Book Reviews

Drift Stumble Fall by M. Jonathan Lee


Richard isn’t happy with his life. He often feels resentful of his wife and children, burdened by the weight of responsibility that goes hand-in-hand with having a family. When he isn’t hiding in the bathroom to get a break from his family, Richard can be found gazing at a neighbor’s home. Bill and his wife seem to have a perfectly peaceful life, and Richard envies them. Meanwhile Bill—a father without children—envies Richard and his young family. Both men wish for what the other has, neither one realizing that they are both deeply unhappy.

Most of the story takes place during an extended snowstorm that leaves the two neighbors stuck at home for days on end. Richard has the added aggravation of his in-laws being at his home, unable to leave until the weather turns.

This stationary setting and lack of people for the main characters to interact with made for a story that, unfortunately, often felt stagnant to this reader. Richard’s dissatisfaction with his life and his reluctance to spend time with his family left me completely unable to connect with this character, and I strongly disliked him.

I was far more interested in Bill’s character, even though his character interacted with even fewer people, for the most part. The reasons for his unhappiness made his character easy to sympathize with, and his interest in Richard’s family made sense to me. My rating is based purely on the strength of his story—it kept me reading, despite my distaste for Richard’s portion of the story.

I had hoped to enjoy Drift Stumble Fall as much as Broken Branches, and I was disappointed when I realized that wasn’t going to happen.

I received an advance reading copy of this book courtesy of Hideaway Fall.

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Author: M. Jonathan Lee
Title: Drift Stumble Fall
Genre: Contemporary Fiction
Publication Date: April 12, 2018 by Hideaway Fall
Rating: 3 stars

About the Book

The author of five novels, M Jonathan Lee is a tireless mental health awareness campaigner, working closely with organisations including Mind, Time to Change and Rethink and blogs regularly for Huffington Post. Having personally experienced anxiety and depression during his life, Jonathan draws on his experiences to inform his writing.

Richard feels trapped in his hectic life of commitment and responsibility. From the daily mayhem of having young children, an exhausted wife and pushy in-laws who frequently outstay their welcome, Richards existence fills him with panic and resentment. The only place he can escape the dark cloud descending upon him is the bathroom, where he hides for hours on end, door locked, wondering how on earth he can escape.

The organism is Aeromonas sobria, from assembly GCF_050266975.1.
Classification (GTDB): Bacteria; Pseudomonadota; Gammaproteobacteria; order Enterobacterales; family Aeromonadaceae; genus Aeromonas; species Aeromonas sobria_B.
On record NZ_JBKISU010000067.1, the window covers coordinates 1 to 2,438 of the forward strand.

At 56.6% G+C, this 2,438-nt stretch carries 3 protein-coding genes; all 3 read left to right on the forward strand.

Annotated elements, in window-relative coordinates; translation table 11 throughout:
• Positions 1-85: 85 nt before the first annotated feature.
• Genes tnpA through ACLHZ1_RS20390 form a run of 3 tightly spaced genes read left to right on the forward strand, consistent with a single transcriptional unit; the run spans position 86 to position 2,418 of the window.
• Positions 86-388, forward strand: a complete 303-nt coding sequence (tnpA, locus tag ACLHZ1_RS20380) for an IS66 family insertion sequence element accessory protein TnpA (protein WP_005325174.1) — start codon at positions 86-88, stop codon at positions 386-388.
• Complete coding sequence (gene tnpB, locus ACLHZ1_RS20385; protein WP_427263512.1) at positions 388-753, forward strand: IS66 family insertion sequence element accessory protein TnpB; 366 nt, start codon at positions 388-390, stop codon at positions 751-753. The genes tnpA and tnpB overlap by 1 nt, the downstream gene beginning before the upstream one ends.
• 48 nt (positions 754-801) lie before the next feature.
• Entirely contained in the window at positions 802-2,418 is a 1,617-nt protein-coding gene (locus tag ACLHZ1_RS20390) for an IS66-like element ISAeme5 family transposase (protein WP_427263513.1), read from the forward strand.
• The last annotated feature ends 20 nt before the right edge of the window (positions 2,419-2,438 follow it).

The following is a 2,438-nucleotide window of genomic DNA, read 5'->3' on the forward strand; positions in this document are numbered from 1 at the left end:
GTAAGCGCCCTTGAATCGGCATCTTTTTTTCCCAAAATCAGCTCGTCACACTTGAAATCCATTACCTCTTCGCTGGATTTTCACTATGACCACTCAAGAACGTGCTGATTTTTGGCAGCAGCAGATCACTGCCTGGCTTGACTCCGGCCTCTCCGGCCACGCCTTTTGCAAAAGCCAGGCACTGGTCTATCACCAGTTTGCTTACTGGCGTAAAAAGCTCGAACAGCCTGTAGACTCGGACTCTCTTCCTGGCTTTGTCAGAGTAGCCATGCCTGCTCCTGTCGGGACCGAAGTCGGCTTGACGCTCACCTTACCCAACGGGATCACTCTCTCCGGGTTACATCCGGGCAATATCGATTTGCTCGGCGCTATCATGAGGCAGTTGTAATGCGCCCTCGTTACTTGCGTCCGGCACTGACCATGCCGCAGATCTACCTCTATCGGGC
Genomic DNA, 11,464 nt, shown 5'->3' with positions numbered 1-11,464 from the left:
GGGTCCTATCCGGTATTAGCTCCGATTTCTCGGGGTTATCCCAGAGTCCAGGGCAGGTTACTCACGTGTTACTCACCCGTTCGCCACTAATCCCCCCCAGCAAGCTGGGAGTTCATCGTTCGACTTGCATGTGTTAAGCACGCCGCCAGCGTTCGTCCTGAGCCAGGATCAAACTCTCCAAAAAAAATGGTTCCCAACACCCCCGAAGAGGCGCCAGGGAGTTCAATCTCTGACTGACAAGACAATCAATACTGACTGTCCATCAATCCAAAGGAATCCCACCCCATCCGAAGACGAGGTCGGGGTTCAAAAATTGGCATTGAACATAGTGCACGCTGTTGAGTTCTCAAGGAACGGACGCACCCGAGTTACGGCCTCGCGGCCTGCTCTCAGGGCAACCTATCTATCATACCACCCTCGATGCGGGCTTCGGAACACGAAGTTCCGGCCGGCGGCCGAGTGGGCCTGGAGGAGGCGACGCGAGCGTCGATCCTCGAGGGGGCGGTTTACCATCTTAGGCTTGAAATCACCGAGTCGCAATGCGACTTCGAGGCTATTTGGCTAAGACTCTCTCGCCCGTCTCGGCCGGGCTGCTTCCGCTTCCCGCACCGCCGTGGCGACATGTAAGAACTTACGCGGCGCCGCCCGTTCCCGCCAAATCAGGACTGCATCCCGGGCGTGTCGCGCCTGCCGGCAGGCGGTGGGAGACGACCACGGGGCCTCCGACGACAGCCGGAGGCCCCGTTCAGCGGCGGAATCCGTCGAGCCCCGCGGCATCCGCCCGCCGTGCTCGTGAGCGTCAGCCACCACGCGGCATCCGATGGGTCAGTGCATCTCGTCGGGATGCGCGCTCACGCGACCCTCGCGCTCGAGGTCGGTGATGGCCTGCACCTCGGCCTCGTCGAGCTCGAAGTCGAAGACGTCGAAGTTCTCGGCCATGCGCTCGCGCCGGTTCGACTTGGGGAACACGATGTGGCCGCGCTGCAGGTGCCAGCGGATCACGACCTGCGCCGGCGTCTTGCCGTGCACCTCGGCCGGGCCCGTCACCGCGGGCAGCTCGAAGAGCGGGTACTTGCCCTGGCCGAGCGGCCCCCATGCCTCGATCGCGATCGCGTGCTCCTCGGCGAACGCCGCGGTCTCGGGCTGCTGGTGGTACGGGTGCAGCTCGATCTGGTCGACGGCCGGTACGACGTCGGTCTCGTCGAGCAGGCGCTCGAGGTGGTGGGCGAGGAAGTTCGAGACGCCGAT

Often staring out of his window, Richard enviously observes the tranquil life of Bill, his neighbour living in the bungalow across the road. From the outside, Bill’s world appears filled with comfort and peace. Yet underneath the apparent domestic bliss of both lives are lies, secrets, imperfections, sadness and suffering far greater than either could have imagined. Beneath the surface, a family tragedy has left Bill frozen in time and unable to move on. As he waits for a daughter who may never return, Bill watches Richards bustling family life and yearns for the joy it brings. As the two men watch each other from afar, it soon becomes apparent that other peoples lives are not always what they seem.

About the Author

M Jonathan Lee is a nationally shortlisted author who was born Yorkshire where he still lives today with his wife, children and dog, Alfie.

His debut novel, The Radio was shortlisted for The Novel Prize 2012. He has spoken in schools, colleges, prisons and universities about creative writing and storytelling and appeared at various literary festivals including Sheffield’s Off the Shelf and Doncaster’s Turn the Page festival.

His second novel, The Page was released in February 2015.

His much anticipated third novel, A Tiny Feeling of Fear was released in September 2015 and tells the story of a character struggling with mental illness. All profits from this novel are donated to charity to raise awareness of mental health issues. This was accompanied by the short film, Hidden which was directed by Simon Gamble and can be seen here.

In 2016, he signed for boutique publishers, Hideaway Fall and his fourth novel Broken Branches was released in July 2017, winning book of the month in Candis magazine for September.

He is a tireless campaigner for mental health awareness and writes his own column regularly for the Huffington Post. He has recently written for the Big Issue and spoken at length about his own personal struggle on the BBC and Radio Talk Europe.

His fifth book, the critically acclaimed Drift Stumble Fall is released in Spring 2018.